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WISE Summer 2024

Join us with a new season of engaging courses. A PDF version of the WISE Summer 2024 Catalog is available here

Need help learning Zoom? WISE offers instruction, assistance, and support during our WISE Office Hours almost every Monday at 1:30 PM (except for holidays). 

All Zoom courses are recorded, so if you miss a class you can catch up. Our online Member Resources provides easy access to recordings for up to 30 days after each class session. 

You can also see some of our recent course offerings on the Past WISE Courses page.


    • 07/30/2024
    • 3:00 PM - 4:30 PM
    • In Person - Kennedy 112 at Assumption University
    • 60

    This course meets 1 time. 

    This course will revolve around the findings of Dr Wagner's investigations that are published in Native Links, an entertaining and insightful narrative makes the case that, as with the DNA of American history, Indigenous history is a leading strand and that is true for golf as well.

    While many in the golf industry are in a ‘hold’ pattern, even after the surge in outdoor activity during covid, according to Golfweek, “there is one group of builders as bullish as ever on course construction: Native Americans.” With Fee to Trust programs, in successful advocacy, litigation, and lawsuits, with #Land Back, with the revenues from gaming, many tribes have built museums, archives, government centers and—surprise—golf courses. The result is a new generation who harken back to a long history of players and teachers for whom the ancient stick-and-ball game was another way of finding home.

    Native Links, The Surprising History of Our First People in Golf, gathers gripping stories and long-lasting oral histories about our First People in the game of golf. The story begins with Oscar Smith Bunn, A Shinnecock Montauk Native who played in the 1896 and 1899 U.S. Opens. Through Orville Moody’s (Choctaw) triumph in the 69th U.S. Open, to a new generation of players that includes Notah Begay lll and Gabby Lemieux, Native Links makes an engaging case that you cannot tell the story of golf in this country without including our First People.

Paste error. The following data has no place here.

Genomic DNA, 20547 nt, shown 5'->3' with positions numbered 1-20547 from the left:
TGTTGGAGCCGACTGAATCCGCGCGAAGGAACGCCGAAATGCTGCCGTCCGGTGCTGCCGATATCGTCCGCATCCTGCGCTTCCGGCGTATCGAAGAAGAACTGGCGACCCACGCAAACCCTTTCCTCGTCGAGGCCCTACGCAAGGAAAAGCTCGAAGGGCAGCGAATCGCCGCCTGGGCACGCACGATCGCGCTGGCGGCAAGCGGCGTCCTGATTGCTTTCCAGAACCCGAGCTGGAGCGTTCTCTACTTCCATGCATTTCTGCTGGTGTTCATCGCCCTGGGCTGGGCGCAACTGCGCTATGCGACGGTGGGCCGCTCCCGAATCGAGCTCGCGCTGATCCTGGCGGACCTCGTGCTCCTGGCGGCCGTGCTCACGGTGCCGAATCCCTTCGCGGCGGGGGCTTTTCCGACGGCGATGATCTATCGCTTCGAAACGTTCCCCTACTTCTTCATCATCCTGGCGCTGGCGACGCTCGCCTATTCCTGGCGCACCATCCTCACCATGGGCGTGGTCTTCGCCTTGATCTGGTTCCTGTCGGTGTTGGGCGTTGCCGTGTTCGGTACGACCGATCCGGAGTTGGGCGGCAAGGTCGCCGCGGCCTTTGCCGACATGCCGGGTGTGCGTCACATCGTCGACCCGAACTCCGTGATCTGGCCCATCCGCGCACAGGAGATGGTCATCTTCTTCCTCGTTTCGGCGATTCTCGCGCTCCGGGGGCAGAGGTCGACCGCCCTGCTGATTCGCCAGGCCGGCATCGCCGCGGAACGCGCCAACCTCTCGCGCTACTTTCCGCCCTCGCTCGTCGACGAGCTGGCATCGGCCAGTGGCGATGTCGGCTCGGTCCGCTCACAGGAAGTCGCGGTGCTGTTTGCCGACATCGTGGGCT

Finding the elders or those who knew the elders, and meeting a new generation of Native golfers, the author writes, “I would be smudged, taken for a rat, taught (Arnold Palmer’s) perfect grip, and lose matches to Rod Curl and Steve McDonald among others. Still, all I wanted to do was find a home in these shared stories.” This history is indispensable for all who want to know the whole story.

    Born in Paterson, New Jersey, on the ancestral lands of the Lenne Lenapae, an area named Lenapehoking, Dr. Mark Wagner is the fourth child of eight born to Jack and Pat (Coyle) Wagner. From Irish grandparents on their maternal side and German on paternal side, In 2021, as he explored the history of golf and golf architecture, Dr. Mark began to realize there were many firsts among our First People in the ancient club and ball game, a game he has loved since his childhood outings with his family to the Adirondacks. The result of this love of the game is Native Links: The Surprising History of Our First People in Golf, published by Back Nine Press this summer. 
    • 08/15/2024
    • 3:00 PM - 4:30 PM
    • In Person - Hope Cemetery 119 Webster St, Worcester, MA
    • 16

    This course meets 1 time. 

    Come “meet” some of the notable permanent residents of Hope Cemetery and learn about their lives. People and families featured made their home in Worcester in the 18th-early 20th centuries and came from a variety of backgrounds. We will also have an opportunity to go inside of a mausoleum.

    This is an outdoor course involving walking on both paved and potentially uneven ground.  If the weather is not cooperating, the date will be rescheduled. 

    Caroline Bigelow is a past State Historian for the Massachusetts Daughters of the American Revolution, and a paraeducator in the Worcester Public Schools. She currently serves on the board for the Friends of Hope Cemetery and leads many of their walking tours.

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Worcester Institute for Senior Education (WISE)
Assumption University, 500 Salisbury Street, Worcester MA 01609

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